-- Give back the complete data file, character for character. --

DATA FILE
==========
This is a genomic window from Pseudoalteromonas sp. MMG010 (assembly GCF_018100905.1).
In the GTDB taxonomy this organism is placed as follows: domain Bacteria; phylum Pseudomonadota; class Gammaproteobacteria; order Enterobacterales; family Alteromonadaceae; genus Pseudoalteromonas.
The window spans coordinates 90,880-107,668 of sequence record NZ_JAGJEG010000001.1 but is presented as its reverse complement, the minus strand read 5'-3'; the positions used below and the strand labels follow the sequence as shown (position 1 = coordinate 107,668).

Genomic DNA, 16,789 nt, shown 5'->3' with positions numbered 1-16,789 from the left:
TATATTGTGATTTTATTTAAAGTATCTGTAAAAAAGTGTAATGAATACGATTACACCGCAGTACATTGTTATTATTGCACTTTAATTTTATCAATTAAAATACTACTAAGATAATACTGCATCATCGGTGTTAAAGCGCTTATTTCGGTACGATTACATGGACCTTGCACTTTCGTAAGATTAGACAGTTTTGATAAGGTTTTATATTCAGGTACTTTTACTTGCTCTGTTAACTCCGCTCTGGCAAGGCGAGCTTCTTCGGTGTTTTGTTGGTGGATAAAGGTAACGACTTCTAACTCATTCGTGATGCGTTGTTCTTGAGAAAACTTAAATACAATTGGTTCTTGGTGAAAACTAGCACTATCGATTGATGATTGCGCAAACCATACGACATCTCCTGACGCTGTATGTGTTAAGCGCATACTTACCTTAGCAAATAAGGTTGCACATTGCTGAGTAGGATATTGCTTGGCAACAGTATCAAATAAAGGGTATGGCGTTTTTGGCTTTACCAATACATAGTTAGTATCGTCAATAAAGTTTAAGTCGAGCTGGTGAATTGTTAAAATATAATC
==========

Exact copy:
This is a genomic window from Pseudoalteromonas sp. MMG010 (assembly GCF_018100905.1).
In the GTDB taxonomy this organism is placed as follows: domain Bacteria; phylum Pseudomonadota; class Gammaproteobacteria; order Enterobacterales; family Alteromonadaceae; genus Pseudoalteromonas.
The window spans coordinates 90,880-107,668 of sequence record NZ_JAGJEG010000001.1 but is presented as its reverse complement, the minus strand read 5'-3'; the positions used below and the strand labels follow the sequence as shown (position 1 = coordinate 107,668).

Genomic DNA, 16,789 nt, shown 5'->3' with positions numbered 1-16,789 from the left:
TATATTGTGATTTTATTTAAAGTATCTGTAAAAAAGTGTAATGAATACGATTACACCGCAGTACATTGTTATTATTGCACTTTAATTTTATCAATTAAAATACTACTAAGATAATACTGCATCATCGGTGTTAAAGCGCTTATTTCGGTACGATTACATGGACCTTGCACTTTCGTAAGATTAGACAGTTTTGATAAGGTTTTATATTCAGGTACTTTTACTTGCTCTGTTAACTCCGCTCTGGCAAGGCGAGCTTCTTCGGTGTTTTGTTGGTGGATAAAGGTAACGACTTCTAACTCATTCGTGATGCGTTGTTCTTGAGAAAACTTAAATACAATTGGTTCTTGGTGAAAACTAGCACTATCGATTGATGATTGCGCAAACCATACGACATCTCCTGACGCTGTATGTGTTAAGCGCATACTTACCTTAGCAAATAAGGTTGCACATTGCTGAGTAGGATATTGCTTGGCAACAGTATCAAATAAAGGGTATGGCGTTTTTGGCTTTACCAATACATAGTTAGTATCGTCAATAAAGTTTAAGTCGAGCTGGTGAATTGTTAAAATATAATC